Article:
During our trip to Rome to study the Synod on Synodality, we stayed at a simple, yet beautiful older convent that is home to a community of Sacred Heart sisters.
On the first morning we were in Rome, my roommate Anna and I woke up and heard a faint melody. We had kept the windows open throughout the night and walking towards them we could distinguish the sound. The nuns who lived at the convent were doing morning prayer. We could hear the birds in the trees chirping, too. The wind whistling. Waking up to these beautiful melodies reminded me of the blessing of a new day. All of the creation around us was praising God. We, too, can wake up and immediately praise God for this immense gift. From this beautiful beginning, I was encouraged to live my day focusing on the gift of the present moment.
The night ended similarly with Taizé prayer in the chapel. My friends and I gathered to chant, “Bless the Lord my soul, and Bless God’s Holy Name.” The Taizé prayer always strikes me for its repetition. It is continuous adoration of Christ. This serves as a model for how our entire life should be. Every moment should be oriented towards Heaven, striving to have God’s light shine through us. Our life should be flooded with love, the way the sun’s rays in the morning flooded our room. I yearn for the Christ-centered consciousness that this repetitive song of praise, at all hours of the day, represents.
The city of Rome itself also highlights a Christ-centered consciousness. There are over 900 churches in this city! As we journeyed throughout Rome, we continuously passed stunning churches, where Christ lives and is praised. While the physical structures we pass, of course, have Jesus, I am compelled to find God in all things. Our experience in Rome at the synod gave me many opportunities to uncover God’s living presence in all the people whom I encounter. I think especially of our encounter with the American synod delegates, Julia, Fr. Ivan, and Wyatt—all examples to me of incredible humility and care.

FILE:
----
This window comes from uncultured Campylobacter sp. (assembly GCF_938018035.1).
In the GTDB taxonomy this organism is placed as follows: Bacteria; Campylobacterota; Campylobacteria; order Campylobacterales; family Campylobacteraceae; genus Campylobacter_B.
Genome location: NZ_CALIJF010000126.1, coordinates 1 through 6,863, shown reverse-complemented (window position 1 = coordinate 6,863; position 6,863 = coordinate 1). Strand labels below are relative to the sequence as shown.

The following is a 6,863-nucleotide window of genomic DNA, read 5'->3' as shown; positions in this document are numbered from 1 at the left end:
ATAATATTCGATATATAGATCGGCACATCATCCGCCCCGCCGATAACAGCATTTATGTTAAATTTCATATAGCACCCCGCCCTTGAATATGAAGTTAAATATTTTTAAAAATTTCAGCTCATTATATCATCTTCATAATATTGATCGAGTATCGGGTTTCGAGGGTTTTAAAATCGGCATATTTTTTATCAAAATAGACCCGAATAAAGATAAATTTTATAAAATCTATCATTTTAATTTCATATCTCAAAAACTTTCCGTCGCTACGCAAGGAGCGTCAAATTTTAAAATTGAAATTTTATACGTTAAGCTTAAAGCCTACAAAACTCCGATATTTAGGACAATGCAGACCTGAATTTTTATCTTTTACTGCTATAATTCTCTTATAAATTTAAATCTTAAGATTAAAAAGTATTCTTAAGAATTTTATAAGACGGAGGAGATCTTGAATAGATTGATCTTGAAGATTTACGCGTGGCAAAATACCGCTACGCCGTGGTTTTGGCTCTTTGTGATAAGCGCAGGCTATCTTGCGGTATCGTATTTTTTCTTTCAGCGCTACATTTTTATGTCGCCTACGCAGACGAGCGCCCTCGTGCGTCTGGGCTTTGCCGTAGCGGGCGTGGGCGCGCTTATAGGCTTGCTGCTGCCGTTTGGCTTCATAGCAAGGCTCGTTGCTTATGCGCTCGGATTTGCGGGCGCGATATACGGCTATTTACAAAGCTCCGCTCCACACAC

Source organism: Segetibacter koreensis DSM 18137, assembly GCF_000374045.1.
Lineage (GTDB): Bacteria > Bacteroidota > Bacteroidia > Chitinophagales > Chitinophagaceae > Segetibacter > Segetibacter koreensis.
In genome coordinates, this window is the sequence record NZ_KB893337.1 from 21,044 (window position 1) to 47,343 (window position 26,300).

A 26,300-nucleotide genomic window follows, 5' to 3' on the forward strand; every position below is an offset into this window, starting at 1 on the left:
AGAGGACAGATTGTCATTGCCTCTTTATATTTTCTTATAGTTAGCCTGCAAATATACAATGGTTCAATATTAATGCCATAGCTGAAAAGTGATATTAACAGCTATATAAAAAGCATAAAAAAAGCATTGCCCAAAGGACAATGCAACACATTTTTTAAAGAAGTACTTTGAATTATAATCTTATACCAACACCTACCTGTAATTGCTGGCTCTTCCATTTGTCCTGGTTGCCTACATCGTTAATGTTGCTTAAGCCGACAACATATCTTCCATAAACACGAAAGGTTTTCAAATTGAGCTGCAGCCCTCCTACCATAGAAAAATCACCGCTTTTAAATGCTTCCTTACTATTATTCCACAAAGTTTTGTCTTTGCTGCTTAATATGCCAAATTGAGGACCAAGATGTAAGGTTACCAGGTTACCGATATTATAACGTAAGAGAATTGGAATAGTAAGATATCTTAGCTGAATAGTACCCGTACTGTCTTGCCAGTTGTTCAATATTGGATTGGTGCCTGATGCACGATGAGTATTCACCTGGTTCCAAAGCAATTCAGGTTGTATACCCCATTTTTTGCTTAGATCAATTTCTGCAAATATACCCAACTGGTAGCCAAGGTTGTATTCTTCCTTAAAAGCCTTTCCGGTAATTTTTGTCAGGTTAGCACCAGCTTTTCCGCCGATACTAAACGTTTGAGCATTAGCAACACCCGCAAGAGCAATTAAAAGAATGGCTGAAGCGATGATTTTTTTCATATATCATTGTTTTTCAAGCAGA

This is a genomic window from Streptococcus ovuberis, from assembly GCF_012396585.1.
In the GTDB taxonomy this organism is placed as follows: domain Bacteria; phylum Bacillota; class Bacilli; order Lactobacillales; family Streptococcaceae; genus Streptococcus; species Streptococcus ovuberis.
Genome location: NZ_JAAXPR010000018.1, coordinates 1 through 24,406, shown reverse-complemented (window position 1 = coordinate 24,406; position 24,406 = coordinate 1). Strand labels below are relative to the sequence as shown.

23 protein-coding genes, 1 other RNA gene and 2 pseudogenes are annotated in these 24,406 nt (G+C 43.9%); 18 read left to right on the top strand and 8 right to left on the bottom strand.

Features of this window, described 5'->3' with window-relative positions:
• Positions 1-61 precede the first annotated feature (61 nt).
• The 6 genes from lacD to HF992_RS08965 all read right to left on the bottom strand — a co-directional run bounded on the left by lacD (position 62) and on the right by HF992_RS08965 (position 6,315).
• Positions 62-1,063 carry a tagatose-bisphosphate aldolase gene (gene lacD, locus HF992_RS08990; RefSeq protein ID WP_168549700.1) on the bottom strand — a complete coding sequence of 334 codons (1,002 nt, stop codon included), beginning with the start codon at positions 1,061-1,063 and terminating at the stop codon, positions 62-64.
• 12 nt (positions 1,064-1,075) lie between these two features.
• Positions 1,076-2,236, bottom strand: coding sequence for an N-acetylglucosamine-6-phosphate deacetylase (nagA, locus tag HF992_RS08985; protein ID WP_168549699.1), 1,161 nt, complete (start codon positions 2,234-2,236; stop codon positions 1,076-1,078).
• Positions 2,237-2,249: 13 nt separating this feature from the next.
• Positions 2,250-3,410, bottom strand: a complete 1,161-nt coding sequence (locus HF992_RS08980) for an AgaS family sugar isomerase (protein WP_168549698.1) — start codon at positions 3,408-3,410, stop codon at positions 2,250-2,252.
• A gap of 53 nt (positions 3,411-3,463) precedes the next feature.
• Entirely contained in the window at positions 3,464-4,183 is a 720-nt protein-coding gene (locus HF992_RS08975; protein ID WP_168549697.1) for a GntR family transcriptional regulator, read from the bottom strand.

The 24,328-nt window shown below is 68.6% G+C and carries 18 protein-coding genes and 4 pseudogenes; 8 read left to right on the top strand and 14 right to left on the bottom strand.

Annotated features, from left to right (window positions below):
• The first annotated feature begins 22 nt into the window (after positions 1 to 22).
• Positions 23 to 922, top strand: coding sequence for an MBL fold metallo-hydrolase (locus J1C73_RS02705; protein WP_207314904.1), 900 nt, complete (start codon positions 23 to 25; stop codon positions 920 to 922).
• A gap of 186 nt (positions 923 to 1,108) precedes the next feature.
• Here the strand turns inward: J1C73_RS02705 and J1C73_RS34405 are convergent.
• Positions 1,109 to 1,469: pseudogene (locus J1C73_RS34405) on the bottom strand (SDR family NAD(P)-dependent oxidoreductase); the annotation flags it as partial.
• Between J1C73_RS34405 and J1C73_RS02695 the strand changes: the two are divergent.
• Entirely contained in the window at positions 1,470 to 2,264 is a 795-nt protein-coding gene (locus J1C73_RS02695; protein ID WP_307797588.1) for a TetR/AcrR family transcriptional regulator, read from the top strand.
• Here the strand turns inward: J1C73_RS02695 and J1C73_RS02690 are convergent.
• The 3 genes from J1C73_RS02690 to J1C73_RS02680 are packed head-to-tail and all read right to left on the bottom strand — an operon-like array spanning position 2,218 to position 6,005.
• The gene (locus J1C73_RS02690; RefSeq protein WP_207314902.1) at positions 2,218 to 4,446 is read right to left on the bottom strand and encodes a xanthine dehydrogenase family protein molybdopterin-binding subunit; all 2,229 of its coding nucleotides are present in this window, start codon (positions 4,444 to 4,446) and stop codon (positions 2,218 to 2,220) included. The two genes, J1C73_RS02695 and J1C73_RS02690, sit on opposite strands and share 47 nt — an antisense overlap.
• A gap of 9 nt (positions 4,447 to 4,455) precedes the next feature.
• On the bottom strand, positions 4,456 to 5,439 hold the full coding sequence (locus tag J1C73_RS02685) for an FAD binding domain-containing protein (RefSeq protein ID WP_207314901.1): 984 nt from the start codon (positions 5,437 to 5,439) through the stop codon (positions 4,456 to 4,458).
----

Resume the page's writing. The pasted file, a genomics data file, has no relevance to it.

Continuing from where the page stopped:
Again, Rome’s stunning physical beauty and the beauty of the musical experiences both inspired a Christ-centered consciousness in my heart. With the obvious home of Christ-made-present in Rome, the not-so-obvious dwelling places of our God can be brought to the light. The synodal call to listen for the voice of all, where the Holy Spirit is being housed, is made clear in the Eternal City.
This music is all around us. People’s laughter echoing down narrow streets. Church doors creaking open in a quiet church. All speak to the beautiful gift of life. Can the example of synodality compel us to open our ears and attune ourselves to the music of all?